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Bells ring again as parish marks its centenary

War-ravaged parish church in Vietnam celebrates 100 years

Father Joachim Le Thanh Hoang (right) and Father Jean Baptiste Etcharren in front of an altar of ancestors
Father Joachim Le Thanh Hoang (right) and Father Jean Baptiste Etcharren in front of an altar of ancestors
  • ucanews.com reporter, Hue City
  • Vietnam
  • June 27, 2011
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Hue city’s St. Francis Xavier Church has stood for more than a century, one of many architectural treasures that distinguish Vietnam’s coastal former capital.

The church, once the locus of worship for the country’s colonial military forces stationed in the area, held its ground during the Vietnam War, where American and North Vietnamese forces struggled for control of the city.

Hue suffered substantial damage during the Tet Offensive in 1968, but Saint Francis Xavier Church survived.

To mark its centenary, Archbishop Etienne Nguyen Nhu Thé of Hue, along with Auxiliary Bishop Francis Xavier Le Van Hong and 70 other priests held a Mass of thanksgiving attended by about 400 Catholic parishioners and local residents of other faiths.

The gothic-style church was built in 1911 by the Missions Etrangères de Paris (MEP). Archbishop Thé asked attendees of the Mass to express their gratitude to the MEP.

“One hundred years later, the church is still serving the religious needs of local Catholics,” he said.

Ahead of the commemorative Mass, parish head Father Joachim Le Thanh Hoang and Father Jean Baptiste Etcharren, former superior general of the MEP, lit incense at an altar of ancesters.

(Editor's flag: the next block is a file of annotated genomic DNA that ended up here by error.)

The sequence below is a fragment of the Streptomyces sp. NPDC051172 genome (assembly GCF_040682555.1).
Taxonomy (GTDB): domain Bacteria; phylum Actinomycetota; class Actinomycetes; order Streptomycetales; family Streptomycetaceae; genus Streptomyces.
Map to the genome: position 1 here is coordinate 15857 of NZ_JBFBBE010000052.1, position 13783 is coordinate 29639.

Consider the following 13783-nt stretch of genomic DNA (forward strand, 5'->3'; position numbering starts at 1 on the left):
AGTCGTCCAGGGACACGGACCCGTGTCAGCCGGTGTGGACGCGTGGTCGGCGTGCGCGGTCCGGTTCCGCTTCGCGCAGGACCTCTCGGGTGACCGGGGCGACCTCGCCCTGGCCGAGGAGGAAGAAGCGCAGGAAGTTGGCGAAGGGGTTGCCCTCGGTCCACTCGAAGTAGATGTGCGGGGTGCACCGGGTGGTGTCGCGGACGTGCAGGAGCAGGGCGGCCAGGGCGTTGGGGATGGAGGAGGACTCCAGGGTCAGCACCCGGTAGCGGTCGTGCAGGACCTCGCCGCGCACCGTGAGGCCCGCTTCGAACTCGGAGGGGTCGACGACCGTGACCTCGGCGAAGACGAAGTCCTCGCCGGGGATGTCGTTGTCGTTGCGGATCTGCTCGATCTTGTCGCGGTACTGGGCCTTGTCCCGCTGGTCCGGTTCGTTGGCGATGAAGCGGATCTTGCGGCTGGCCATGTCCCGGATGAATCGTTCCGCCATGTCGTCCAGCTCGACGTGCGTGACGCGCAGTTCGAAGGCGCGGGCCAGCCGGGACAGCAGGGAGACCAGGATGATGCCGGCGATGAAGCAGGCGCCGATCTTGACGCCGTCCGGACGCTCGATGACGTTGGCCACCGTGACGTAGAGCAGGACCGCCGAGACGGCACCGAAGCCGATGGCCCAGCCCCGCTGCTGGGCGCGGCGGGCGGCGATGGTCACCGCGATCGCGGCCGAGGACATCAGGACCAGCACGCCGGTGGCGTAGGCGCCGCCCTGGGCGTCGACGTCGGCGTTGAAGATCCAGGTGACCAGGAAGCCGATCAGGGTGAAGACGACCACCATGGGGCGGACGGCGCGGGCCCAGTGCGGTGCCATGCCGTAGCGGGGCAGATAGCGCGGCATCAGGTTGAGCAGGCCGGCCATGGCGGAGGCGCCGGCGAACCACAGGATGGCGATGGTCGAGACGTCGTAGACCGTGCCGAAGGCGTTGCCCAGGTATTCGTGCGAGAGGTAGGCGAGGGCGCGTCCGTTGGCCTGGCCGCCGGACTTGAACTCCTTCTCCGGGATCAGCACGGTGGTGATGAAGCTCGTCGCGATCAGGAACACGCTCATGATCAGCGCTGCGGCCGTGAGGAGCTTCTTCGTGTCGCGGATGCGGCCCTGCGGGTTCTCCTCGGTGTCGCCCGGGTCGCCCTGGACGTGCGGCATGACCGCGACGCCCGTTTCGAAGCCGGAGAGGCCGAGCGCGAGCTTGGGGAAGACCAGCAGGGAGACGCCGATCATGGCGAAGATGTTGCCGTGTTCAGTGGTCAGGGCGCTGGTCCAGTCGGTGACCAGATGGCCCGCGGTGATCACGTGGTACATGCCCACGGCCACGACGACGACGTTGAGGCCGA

In honor of the centenary, parishioners arranged for repairs to the church’s bell tower, which was damaged in 1968 by U.S. bombing during the Vietnam War.

“In the past, they could not afford to repair the tower because of a lack of money,” said Father Hoang. “The MEP has covered the cost.”

The city, like the church, bore the scars of a war that raged across the country for more than 15 years. Thousands of civilians lost their lives when North Vietnamese soldiers were driven from Hue during the Tet Offensive.

The 800-seat church originally served the large community of French military and colonial officials based there. After the war, the church fell into disuse as many local residents were displaced to labor camps or new economic zones. Now, the church serves about 3,000 local parishioners.

Over the course of a century, St. Xavier’s has been served by 20 priests, including five from the MEP, as well as Archbishop Thé and the late Cardinal Francis Xavier Nguyen Van Thuan.

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